The glucagon gene is initially translated from a 360 base pair precursor to form the polypeptide, preproglucagon [Lund, et al., Proc. Natl. Acad. Sci. U.S.A. 79:345-349 (1982)]. This polypeptide is subsequently processed to form proglucagon. Patzelt, C., et al., Nature, 282:260-266 (1979), demonstrated that proglucagon was subsequently cleaved into glucagon and a second polypeptide. Subsequent work by Lund, P. K., et al., Lopez L. C., et al., Proc. Natl. Acad. Sci. U.S.A., 80:5485-5489 (1983), and Bell, G. I., et al., Nature 302:716-718 (1983), demonstrated that the proglucagon molecule was cleaved immediately after lysine-arginine dipeptide residues. Studies of proglucagon produced by channel catfish (Ictalurus punctata) indicated that glucagon from this animal was also proteolytically cleaved after adjacent lysine-arginine dipeptide residues [Andrews P. C., et al., J. Biol. Chem., 260:3910-3914 (1985), Lopez, L. C., et al., Proc. Natl. Acad. Sci. U.S.A., 80:5485-5489 (1983)]. Bell, G. I., et al., supra, discovered that mammalian proglucagon was cleaved at lysine-arginine or arginine—arginine dipeptides, and demonstrated that the proglucagon molecule contained three discrete and highly homologous peptide molecules which were designated glucagon, glucagon-like peptide 1 (GLP-1) and glucagon-like peptide 2 (GLP-2). Lopez, et al., concluded that glucagon-like peptide 1 was 37 amino acid residues long and that glucagon-like peptide 2 was 34 amino acid residues long. Analogous studies on the structure of rat preproglucagon revealed a similar pattern of proteolytic cleavage between adjacent lysine-arginine or arginine—arginine dipeptide residues, resulting in the formation of glucagon, GLP-1 and GLP-2 [Heinrich, G., et al., Endocrinol., 115:2176-2181 (1984)]. Human, rat, bovine, and hamster sequences of GLP-1 have been found to be identical [Ghiglione, M., et al., Diabetologia, 27:599-600 (1984)].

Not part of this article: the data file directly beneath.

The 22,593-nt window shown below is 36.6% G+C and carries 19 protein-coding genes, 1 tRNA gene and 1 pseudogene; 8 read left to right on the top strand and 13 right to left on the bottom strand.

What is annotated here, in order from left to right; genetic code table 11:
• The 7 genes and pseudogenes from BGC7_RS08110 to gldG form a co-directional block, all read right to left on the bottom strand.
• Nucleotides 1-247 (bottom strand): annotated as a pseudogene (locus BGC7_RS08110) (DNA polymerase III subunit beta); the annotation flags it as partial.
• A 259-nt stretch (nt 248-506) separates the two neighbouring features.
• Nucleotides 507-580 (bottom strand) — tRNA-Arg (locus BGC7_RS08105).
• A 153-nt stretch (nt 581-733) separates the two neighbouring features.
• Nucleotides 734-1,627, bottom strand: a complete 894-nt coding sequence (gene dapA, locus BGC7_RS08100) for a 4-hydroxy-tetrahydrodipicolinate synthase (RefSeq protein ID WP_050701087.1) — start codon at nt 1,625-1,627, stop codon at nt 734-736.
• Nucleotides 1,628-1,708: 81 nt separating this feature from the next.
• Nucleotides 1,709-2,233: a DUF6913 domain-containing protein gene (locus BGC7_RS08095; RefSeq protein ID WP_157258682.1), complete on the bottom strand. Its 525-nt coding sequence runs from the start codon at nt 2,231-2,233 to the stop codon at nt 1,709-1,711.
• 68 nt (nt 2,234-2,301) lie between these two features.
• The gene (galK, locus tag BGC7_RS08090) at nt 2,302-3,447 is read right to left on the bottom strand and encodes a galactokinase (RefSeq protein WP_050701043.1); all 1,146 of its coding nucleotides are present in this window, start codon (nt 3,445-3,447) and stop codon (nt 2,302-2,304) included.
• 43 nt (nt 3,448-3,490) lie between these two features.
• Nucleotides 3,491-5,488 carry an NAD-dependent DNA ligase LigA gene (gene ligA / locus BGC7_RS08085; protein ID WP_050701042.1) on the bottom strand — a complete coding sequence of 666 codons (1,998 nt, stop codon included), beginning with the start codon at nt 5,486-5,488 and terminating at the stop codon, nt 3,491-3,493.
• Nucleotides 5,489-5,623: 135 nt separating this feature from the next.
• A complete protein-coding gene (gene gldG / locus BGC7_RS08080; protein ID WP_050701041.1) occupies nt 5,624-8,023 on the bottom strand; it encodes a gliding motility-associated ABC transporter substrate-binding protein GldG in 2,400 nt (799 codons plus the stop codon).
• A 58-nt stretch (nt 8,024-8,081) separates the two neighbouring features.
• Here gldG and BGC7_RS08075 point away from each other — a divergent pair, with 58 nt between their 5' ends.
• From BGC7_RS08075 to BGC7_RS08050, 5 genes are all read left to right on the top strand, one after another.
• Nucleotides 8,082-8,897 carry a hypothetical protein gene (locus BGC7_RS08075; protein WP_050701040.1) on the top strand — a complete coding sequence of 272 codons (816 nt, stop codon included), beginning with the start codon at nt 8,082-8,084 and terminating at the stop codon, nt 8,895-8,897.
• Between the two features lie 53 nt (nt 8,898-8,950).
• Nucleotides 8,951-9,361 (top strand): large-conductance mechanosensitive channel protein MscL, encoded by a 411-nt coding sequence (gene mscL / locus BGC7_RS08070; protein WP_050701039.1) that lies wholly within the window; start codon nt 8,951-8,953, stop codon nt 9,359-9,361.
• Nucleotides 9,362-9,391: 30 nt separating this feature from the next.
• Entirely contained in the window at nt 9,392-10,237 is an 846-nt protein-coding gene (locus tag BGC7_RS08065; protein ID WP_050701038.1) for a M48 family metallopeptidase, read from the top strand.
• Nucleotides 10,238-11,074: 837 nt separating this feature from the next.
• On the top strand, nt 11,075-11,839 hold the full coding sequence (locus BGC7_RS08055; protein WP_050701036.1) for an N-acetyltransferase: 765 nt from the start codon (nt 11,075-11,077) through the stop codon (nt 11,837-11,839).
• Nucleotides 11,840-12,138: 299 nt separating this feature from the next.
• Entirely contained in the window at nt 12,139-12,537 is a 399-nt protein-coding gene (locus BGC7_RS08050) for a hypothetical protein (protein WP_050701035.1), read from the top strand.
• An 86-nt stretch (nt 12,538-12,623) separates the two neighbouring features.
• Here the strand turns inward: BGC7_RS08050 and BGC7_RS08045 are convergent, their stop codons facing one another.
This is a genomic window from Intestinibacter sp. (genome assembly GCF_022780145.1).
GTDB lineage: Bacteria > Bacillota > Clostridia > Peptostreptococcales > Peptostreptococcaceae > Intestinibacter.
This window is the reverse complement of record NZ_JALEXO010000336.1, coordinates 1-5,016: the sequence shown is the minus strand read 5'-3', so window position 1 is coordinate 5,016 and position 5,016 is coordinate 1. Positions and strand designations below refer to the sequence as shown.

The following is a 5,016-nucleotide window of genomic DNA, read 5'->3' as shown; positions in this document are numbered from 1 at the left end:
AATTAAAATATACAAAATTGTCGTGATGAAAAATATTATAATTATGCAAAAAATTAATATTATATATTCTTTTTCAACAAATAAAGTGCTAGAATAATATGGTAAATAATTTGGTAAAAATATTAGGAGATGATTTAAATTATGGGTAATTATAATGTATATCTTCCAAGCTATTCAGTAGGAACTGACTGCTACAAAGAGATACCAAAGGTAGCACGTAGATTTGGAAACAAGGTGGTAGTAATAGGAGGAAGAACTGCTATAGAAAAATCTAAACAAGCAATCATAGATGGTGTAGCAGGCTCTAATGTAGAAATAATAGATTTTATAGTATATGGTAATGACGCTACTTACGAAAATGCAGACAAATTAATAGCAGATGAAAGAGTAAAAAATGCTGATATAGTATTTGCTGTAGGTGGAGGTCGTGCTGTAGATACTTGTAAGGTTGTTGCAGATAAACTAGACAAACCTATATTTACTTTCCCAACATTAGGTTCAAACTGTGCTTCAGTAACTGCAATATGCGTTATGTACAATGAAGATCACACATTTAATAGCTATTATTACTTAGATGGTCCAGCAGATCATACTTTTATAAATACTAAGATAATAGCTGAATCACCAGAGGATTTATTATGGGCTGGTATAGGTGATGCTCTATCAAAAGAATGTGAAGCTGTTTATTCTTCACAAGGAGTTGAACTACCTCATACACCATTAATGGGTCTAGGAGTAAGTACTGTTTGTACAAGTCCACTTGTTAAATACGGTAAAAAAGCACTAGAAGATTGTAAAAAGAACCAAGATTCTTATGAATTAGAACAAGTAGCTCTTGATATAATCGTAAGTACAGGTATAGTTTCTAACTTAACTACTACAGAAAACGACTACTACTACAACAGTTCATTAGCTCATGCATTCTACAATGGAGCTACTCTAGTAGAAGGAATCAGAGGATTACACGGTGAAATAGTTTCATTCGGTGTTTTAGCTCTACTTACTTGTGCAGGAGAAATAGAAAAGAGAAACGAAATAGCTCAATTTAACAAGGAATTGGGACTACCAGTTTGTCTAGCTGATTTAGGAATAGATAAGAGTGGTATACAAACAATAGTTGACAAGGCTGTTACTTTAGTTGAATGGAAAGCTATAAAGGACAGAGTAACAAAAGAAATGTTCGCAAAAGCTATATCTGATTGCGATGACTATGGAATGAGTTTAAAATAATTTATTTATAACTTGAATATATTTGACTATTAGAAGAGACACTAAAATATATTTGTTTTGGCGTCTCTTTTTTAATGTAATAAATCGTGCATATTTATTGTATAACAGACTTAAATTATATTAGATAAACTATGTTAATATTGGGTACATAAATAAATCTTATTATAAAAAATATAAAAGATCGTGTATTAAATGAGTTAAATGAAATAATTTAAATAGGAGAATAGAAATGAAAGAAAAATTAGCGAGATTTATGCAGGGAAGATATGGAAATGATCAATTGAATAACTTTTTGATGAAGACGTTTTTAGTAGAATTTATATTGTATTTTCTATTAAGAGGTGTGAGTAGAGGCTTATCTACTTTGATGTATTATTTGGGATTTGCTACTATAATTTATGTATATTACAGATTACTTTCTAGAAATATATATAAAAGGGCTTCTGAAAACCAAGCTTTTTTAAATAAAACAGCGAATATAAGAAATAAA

The conclusion reached by Lopez, et al., regarding the size of GLP-1 was confirmed by the work of Uttenthal, L. O., et al., J. Clin. Endocrinol. Metabol., 61:472-479 (1985). Uttenthal, et al., examined the molecular forms of GLP-1 which were present in the human pancreas. Their research shows that GLP-1 and GLP-2 are present in the pancreas as 37 amino acid and 34 amino acid peptides, respectively.